Now string the hands. This is a continuous string from one hand to the other, so double your measurement and add a couple of inches. String and knot one hand through the thumb side of the hand, placing the knot halfway between thumb and wrist. Run the string up through the screw-eye at the front of the control and down to the other hand. Attach the string and knot it. Hands should hang naturally at the sides.
Last, string the legs. The string is tied just above the knee joint and runs up to the leg bar. Strings for the legs should be long enough to allow you to hook the leg bar over the main bar when the marionette is standing in one position.
The rigid-cross control has fewer strings, but the principles above apply generally. Since there are no shoulder strings, attach the continuous head strings first. Follow with the hands and finish with the legs.’


….phew…did you get all that?!
Feel free to leave a comment if you have any making queries and Clive and I will do our best to answer them. If several of you request the same information then we will try to cover it in another assembly points post.
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10 thoughts on “Assembly Points – Part 2

  1. Hi, I am the author of a blog about programming, and I am using a marionette puppet as an analogy for a point. I would like to use the diagrammed puppet image for the post. May I add the image with a link to your site to my blog? Thanks, Matthew

  2. Hello,
    I’ve just made my first marrionette, except the stringing. I made mine with jointed feet and hands, separate from forearms and calves. Is there a way to string this? I had visions of fancy footwork and articulated hands, but I think I may have made it a little more difficult by doing so. Can you help me? I can send a picture if you want.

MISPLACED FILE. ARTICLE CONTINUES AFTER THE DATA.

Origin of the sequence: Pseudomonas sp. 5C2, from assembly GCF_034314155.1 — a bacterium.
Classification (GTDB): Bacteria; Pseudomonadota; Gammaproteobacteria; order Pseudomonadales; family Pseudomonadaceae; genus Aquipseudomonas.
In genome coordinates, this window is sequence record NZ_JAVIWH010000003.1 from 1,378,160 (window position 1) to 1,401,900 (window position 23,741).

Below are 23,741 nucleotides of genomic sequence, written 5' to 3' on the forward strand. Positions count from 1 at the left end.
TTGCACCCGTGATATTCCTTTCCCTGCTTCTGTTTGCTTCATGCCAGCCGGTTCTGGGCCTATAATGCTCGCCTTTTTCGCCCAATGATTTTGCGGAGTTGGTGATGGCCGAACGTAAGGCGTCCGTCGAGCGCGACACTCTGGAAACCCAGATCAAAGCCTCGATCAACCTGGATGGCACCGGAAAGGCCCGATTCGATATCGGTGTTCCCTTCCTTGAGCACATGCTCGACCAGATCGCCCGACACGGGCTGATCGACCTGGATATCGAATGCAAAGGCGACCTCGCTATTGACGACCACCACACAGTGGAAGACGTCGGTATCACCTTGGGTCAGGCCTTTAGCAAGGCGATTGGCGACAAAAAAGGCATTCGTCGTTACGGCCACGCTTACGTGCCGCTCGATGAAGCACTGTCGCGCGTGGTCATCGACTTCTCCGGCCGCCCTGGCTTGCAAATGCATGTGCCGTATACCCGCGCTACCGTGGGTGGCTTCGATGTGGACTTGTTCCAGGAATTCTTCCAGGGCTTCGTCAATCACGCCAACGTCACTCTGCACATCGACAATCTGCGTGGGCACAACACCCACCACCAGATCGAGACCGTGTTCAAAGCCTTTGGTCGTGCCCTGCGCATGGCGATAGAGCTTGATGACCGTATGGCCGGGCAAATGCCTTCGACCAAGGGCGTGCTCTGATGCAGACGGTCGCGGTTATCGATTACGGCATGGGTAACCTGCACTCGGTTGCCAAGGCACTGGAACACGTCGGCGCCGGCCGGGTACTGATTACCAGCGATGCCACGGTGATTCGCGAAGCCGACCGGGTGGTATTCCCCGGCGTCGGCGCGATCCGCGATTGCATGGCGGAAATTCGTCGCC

3. Spookily, I have been twiddling bits of pipe cleaner inside a little glove today wondering if it would look right! So glad to have official confirmation that this is ‘A Good Idea’! Love the idea for a dragon’s neck…perhaps tiddly little cups could be used to make rather agile legs?? Actually that sparked a vague memory…just checked – the legs of Bill & Ben the flowerpot men were made like that! HERE is a fabulous episode from the 1950’s!

    • Hi Shellie, yes it’s one of those simple clever ideas that you ‘can’t believe hasn’t been done before’ – well it might have been, but this is the first time i’d seen it! Sounds like you are thinking laterally with your own puppet development and looking past some of the more conventional glove puppet notions, which is really great. I’m looking forward to seeing your next creation!
      I like the idea of ‘tiddly cup’ legs, made me smile 🙂
      It sounds like Bill & Ben may have led the way with their own agile tiddly cup legs!

  4. Thanks for putting this together Peter, it’s very timely for me as I’ve just started toying with the idea of a marionette puppet 🙂

    • Hope you find it useful Phil.
      The instructions for stringing a marionette are quite long, but are actually pretty straightforward and logical once you start to follow the sequence.

  5. Pingback: Assembly Points – Part 1 | Clive Hicks-Jenkins' Artlog: